Woman looking up at bright lightbulbs with a dark gradient of gray behind her

My Psoriatic Arthritis Journey: 3 Key Insights I Wish I Knew at Diagnosis

"While we can't change the past, our hindsight can illuminate the present. What we see now, with the wisdom of experience, has the power to guide and inspire others today." - Unknown.

As a chronic illness blogger, people often ask me for advice on navigating life with psoriatic arthritis. Over the years, I've shared many tips to improve life with PsA. But there is so much more than learning about pain relief options or products that help patients maintain independence. With that said, the following three key insights would have truly transformed my early days with this condition.

Insight #1

When I first received my PsA diagnosis, it felt like I was in a medical maze. Just months before, I was diagnosed with fibromyalgia, and a few months after, an exploratory surgery uncovered endometriosis. So many symptoms and pains left me bewildered. Understanding that PsA doesn't just target joints but also affects tendons and organs would have cleared up a lot of confusion.

The fatigue that comes with psoriatic arthritis added to the puzzle. I didn't realize that this fatigue was part of the package, and not knowing left me feeling like I was doing something wrong. Knowing that PsA extends beyond joints helps put the pieces together and clarifies the whole picture.

Insight #2

In the year following my diagnosis, I carried a heavy burden of guilt for every PsA flare. In their attempt to understand, friends and family would question me about what caused each flare. It became exhausting to explain, and I stopped sharing my pain. Conversations would turn into interrogations about what I did wrong or what I could have done differently.

It took a conversation with my rheumatologist to realize that the flares weren't my fault. PsA has a mind of its own; it flares up when it wants and is unpredictable. Accepting that flares are beyond my control and not caused by my actions lifted a weight off my shoulders.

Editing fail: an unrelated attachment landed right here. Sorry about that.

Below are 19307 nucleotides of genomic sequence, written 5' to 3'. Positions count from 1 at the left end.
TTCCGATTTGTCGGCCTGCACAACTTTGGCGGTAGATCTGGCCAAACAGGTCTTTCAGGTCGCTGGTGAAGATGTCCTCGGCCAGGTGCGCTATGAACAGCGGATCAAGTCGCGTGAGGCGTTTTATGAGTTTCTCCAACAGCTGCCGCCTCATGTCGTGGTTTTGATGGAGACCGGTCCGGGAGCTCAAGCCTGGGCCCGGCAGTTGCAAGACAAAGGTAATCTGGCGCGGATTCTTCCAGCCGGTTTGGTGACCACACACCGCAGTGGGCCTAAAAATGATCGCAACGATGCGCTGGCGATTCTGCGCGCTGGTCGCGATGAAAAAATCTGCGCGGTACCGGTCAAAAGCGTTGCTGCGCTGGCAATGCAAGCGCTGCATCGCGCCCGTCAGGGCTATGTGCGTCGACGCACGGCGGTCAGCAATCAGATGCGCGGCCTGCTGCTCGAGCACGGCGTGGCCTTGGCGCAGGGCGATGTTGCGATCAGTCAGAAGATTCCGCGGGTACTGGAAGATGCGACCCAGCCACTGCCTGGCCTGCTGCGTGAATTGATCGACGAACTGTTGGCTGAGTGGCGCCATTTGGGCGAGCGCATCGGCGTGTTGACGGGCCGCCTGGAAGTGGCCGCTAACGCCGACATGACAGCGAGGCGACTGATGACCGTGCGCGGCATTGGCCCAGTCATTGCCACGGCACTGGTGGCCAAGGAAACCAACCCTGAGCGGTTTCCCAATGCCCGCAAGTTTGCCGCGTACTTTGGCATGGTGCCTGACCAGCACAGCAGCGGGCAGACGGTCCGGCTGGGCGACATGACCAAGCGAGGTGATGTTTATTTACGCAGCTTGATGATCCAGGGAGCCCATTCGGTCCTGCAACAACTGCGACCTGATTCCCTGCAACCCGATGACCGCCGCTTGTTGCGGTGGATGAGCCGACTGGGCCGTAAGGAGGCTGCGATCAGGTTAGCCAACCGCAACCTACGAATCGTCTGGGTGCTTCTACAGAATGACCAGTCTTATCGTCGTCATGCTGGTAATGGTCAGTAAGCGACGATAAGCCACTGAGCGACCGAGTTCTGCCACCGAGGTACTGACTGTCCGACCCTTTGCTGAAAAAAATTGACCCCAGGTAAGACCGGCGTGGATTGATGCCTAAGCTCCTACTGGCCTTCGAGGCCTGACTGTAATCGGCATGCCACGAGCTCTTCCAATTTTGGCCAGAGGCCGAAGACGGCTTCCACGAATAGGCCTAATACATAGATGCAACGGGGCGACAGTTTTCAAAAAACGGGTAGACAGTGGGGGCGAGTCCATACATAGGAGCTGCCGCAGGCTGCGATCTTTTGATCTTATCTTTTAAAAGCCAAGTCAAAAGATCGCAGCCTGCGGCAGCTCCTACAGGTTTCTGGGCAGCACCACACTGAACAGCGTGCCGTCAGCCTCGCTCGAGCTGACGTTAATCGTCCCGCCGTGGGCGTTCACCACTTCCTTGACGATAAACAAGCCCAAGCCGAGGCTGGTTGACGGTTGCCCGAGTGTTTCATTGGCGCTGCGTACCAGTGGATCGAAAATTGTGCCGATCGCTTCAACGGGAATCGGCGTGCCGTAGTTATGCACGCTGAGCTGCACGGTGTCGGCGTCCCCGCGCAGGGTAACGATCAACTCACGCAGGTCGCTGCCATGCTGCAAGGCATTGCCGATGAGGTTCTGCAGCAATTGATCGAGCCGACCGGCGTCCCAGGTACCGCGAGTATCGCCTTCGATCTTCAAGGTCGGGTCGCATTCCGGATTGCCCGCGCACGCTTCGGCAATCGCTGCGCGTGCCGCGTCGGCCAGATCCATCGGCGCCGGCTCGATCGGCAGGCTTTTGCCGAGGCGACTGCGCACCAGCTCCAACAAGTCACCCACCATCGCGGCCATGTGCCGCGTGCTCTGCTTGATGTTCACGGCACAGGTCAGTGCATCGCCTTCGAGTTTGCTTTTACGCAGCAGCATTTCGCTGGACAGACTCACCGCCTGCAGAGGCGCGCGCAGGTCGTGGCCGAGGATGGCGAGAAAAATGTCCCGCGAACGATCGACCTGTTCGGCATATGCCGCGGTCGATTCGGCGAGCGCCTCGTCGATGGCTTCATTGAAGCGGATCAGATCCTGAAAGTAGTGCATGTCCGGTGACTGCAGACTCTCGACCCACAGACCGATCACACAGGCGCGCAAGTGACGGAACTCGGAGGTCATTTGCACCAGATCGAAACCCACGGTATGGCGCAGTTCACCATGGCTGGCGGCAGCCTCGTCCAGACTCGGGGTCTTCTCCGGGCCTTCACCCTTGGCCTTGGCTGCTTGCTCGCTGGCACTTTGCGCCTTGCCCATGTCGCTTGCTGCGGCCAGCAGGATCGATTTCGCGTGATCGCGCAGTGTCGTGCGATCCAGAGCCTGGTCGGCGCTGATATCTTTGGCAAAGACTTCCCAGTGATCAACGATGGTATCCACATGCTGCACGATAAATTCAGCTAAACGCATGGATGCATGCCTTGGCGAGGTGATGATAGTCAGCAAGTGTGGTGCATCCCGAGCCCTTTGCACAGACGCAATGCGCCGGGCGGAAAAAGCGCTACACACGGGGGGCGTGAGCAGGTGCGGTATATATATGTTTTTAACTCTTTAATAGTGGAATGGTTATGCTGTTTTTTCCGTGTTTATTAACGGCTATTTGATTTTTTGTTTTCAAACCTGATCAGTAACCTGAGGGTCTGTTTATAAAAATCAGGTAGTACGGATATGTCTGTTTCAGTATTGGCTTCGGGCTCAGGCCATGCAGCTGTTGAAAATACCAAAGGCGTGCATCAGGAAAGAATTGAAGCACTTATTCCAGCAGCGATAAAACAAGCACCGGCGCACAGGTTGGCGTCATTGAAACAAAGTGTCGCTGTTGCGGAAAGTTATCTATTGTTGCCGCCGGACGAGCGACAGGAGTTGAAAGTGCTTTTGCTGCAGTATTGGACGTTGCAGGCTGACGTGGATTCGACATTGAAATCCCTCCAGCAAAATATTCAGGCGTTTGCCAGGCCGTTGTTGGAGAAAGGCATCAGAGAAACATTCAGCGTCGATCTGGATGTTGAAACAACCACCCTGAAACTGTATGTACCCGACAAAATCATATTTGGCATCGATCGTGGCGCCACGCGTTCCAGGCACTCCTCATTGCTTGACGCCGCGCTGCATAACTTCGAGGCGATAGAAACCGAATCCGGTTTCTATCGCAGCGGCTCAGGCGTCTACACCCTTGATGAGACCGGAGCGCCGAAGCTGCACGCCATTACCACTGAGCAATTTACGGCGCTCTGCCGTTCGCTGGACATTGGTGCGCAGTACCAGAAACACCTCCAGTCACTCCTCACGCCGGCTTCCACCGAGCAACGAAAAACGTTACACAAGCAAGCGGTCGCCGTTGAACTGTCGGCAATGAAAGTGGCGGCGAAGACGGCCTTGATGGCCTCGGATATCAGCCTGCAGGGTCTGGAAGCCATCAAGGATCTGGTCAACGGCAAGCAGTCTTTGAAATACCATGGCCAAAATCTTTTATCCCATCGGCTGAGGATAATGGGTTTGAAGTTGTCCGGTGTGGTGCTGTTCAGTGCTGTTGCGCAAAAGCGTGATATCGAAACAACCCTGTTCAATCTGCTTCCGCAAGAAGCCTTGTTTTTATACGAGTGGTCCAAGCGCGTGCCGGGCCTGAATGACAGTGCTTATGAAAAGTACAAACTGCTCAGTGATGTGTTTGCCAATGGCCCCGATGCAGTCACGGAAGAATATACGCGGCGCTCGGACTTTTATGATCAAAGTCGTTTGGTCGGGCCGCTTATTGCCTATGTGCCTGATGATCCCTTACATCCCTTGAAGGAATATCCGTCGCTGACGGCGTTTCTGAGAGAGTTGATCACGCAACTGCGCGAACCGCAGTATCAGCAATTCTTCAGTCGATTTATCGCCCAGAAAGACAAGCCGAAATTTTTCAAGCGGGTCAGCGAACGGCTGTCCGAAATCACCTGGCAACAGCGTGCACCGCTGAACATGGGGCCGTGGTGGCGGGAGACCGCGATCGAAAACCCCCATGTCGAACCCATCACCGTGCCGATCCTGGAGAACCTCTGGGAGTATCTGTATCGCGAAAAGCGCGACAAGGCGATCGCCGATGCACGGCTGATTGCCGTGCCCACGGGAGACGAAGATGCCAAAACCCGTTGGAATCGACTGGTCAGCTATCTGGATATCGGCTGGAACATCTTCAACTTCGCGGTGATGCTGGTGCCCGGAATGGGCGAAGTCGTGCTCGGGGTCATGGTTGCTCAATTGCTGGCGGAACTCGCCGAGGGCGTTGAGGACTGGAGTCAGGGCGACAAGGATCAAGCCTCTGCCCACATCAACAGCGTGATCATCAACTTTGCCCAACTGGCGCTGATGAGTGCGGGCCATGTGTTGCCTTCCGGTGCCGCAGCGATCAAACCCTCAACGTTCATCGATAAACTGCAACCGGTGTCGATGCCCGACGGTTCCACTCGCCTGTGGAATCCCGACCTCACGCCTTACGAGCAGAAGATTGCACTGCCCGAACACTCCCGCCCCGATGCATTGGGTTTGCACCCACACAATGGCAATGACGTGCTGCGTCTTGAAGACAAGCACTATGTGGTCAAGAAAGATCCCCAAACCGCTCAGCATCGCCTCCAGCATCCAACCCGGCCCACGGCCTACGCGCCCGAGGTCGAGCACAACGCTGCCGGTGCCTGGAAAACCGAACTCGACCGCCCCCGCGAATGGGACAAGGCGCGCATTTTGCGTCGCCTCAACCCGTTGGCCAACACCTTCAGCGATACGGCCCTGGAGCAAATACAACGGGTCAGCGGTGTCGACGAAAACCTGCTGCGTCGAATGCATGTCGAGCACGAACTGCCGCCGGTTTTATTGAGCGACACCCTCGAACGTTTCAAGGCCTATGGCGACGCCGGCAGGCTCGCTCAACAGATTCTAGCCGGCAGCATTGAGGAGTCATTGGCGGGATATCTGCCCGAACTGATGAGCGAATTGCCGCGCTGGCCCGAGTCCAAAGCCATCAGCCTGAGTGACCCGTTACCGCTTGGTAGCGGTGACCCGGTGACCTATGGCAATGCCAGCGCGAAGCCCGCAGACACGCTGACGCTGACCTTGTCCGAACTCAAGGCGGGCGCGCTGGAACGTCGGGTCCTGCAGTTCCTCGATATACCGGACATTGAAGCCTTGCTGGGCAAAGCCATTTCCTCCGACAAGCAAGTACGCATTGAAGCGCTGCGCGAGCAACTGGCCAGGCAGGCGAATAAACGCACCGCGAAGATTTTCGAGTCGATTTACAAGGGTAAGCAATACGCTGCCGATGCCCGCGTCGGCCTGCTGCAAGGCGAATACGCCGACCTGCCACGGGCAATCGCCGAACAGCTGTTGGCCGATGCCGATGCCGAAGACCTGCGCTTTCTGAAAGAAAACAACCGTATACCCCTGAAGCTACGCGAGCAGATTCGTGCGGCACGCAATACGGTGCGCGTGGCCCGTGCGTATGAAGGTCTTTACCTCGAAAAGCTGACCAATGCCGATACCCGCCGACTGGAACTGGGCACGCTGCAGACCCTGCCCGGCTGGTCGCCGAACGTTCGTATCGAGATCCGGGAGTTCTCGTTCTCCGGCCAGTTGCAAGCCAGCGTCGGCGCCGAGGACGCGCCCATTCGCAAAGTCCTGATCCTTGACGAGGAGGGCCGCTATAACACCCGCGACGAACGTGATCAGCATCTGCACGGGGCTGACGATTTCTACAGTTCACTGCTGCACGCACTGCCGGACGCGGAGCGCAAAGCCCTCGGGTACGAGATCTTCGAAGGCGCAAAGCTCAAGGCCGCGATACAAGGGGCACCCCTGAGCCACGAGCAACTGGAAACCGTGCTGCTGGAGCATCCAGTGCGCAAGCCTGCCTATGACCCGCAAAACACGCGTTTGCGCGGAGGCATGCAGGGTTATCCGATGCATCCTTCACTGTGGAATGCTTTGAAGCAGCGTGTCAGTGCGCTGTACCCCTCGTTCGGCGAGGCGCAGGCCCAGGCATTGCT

Insight #3

In the first decade after my PsA diagnosis, I struggled between pushing my body to its limits and crashing from intense flares. I was reluctant to accept that my life needed adjustments. The concept of slowing down and modifying activities felt foreign and, frankly, something only sick or injured people did temporarily.

The emotional struggle of wanting to live life like I did before clashed with the reality of chronic illness. Looking back, I realize that accepting the need to slow down and make permanent lifestyle changes would have made that first decade more manageable. It's not selfish to prioritize health over the desire to live like I did before PsA; it's a necessary aspect of managing this autoimmune arthritis.

Acceptance and knowledge of psoriatic arthritis's true impact would have made that first decade easier. Now that I understand, accept, and make necessary adjustments, my life with PsA is more manageable, both physically and emotionally.

What about you? What pearls of wisdom do you have to share with the newly diagnosed that could improve the beginning of their lives with psoriatic arthritis?

By providing your email address, you are agreeing to our privacy policy.

This article represents the opinions, thoughts, and experiences of the author; none of this content has been paid for by any advertiser. The Psoriatic-Arthritis.com team does not recommend or endorse any products or treatments discussed herein. Learn more about how we maintain editorial integrity here.

Join the conversation

Please read our rules before commenting.

Community Poll

When it comes to living with multiple health conditions, I've found my: